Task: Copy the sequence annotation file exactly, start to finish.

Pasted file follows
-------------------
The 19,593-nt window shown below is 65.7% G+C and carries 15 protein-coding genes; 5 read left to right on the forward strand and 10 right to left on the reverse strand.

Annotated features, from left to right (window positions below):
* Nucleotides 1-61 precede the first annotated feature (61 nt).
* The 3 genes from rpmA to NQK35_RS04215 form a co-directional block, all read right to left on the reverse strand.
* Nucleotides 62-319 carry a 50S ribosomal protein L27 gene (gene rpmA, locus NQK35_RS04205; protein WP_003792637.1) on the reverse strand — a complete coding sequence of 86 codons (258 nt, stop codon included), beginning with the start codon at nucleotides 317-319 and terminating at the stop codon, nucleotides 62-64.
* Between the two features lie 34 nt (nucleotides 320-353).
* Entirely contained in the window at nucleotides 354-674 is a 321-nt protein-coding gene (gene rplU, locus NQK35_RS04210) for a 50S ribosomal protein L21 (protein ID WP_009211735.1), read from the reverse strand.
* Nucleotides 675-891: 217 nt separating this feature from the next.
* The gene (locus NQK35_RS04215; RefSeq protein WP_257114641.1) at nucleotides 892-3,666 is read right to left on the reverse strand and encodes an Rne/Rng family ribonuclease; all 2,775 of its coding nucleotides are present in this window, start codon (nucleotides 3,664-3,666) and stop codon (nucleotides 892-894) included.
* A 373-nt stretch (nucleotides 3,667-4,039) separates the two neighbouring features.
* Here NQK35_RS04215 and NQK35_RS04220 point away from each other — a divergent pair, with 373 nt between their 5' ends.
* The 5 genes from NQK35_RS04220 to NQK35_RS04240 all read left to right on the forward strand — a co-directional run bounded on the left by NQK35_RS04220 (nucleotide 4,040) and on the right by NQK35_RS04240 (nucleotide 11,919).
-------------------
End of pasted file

The 19,593-nt window shown below is 65.7% G+C and carries 15 protein-coding genes; 5 read left to right on the forward strand and 10 right to left on the reverse strand.

Annotated features, from left to right (window positions below):
* Nucleotides 1-61 precede the first annotated feature (61 nt).
* The 3 genes from rpmA to NQK35_RS04215 form a co-directional block, all read right to left on the reverse strand.
* Nucleotides 62-319 carry a 50S ribosomal protein L27 gene (gene rpmA, locus NQK35_RS04205; protein WP_003792637.1) on the reverse strand — a complete coding sequence of 86 codons (258 nt, stop codon included), beginning with the start codon at nucleotides 317-319 and terminating at the stop codon, nucleotides 62-64.
* Between the two features lie 34 nt (nucleotides 320-353).
* Entirely contained in the window at nucleotides 354-674 is a 321-nt protein-coding gene (gene rplU, locus NQK35_RS04210) for a 50S ribosomal protein L21 (protein ID WP_009211735.1), read from the reverse strand.
* Nucleotides 675-891: 217 nt separating this feature from the next.
* The gene (locus NQK35_RS04215; RefSeq protein WP_257114641.1) at nucleotides 892-3,666 is read right to left on the reverse strand and encodes an Rne/Rng family ribonuclease; all 2,775 of its coding nucleotides are present in this window, start codon (nucleotides 3,664-3,666) and stop codon (nucleotides 892-894) included.
* A 373-nt stretch (nucleotides 3,667-4,039) separates the two neighbouring features.
* Here NQK35_RS04215 and NQK35_RS04220 point away from each other — a divergent pair, with 373 nt between their 5' ends.
* The 5 genes from NQK35_RS04220 to NQK35_RS04240 all read left to right on the forward strand — a co-directional run bounded on the left by NQK35_RS04220 (nucleotide 4,040) and on the right by NQK35_RS04240 (nucleotide 11,919).